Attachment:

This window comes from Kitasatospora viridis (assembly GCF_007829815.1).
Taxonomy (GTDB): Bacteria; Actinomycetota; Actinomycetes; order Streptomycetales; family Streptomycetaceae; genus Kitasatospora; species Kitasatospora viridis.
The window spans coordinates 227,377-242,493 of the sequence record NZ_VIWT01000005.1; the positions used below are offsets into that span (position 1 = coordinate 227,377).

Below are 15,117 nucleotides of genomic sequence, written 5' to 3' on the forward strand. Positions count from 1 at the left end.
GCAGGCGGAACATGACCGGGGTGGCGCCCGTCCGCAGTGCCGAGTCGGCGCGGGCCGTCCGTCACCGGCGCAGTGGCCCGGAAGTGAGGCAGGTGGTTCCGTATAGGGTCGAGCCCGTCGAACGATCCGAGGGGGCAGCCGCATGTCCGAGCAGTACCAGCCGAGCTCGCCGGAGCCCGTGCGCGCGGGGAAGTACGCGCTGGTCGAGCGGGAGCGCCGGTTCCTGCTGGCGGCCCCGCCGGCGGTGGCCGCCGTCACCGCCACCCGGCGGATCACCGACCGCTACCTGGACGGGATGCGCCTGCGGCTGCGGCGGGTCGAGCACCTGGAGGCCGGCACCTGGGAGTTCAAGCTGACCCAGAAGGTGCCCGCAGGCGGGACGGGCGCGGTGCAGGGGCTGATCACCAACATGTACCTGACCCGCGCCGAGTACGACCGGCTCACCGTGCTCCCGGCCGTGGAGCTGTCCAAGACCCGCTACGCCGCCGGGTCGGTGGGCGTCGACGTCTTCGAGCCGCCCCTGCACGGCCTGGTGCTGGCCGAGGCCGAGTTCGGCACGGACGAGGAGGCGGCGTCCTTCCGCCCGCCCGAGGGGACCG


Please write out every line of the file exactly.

This window comes from Kitasatospora viridis (assembly GCF_007829815.1).
Taxonomy (GTDB): Bacteria; Actinomycetota; Actinomycetes; order Streptomycetales; family Streptomycetaceae; genus Kitasatospora; species Kitasatospora viridis.
The window spans coordinates 227,377-242,493 of the sequence record NZ_VIWT01000005.1; the positions used below are offsets into that span (position 1 = coordinate 227,377).

Below are 15,117 nucleotides of genomic sequence, written 5' to 3' on the forward strand. Positions count from 1 at the left end.
GCAGGCGGAACATGACCGGGGTGGCGCCCGTCCGCAGTGCCGAGTCGGCGCGGGCCGTCCGTCACCGGCGCAGTGGCCCGGAAGTGAGGCAGGTGGTTCCGTATAGGGTCGAGCCCGTCGAACGATCCGAGGGGGCAGCCGCATGTCCGAGCAGTACCAGCCGAGCTCGCCGGAGCCCGTGCGCGCGGGGAAGTACGCGCTGGTCGAGCGGGAGCGCCGGTTCCTGCTGGCGGCCCCGCCGGCGGTGGCCGCCGTCACCGCCACCCGGCGGATCACCGACCGCTACCTGGACGGGATGCGCCTGCGGCTGCGGCGGGTCGAGCACCTGGAGGCCGGCACCTGGGAGTTCAAGCTGACCCAGAAGGTGCCCGCAGGCGGGACGGGCGCGGTGCAGGGGCTGATCACCAACATGTACCTGACCCGCGCCGAGTACGACCGGCTCACCGTGCTCCCGGCCGTGGAGCTGTCCAAGACCCGCTACGCCGCCGGGTCGGTGGGCGTCGACGTCTTCGAGCCGCCCCTGCACGGCCTGGTGCTGGCCGAGGCCGAGTTCGGCACGGACGAGGAGGCGGCGTCCTTCCGCCCGCCCGAGGGGACCG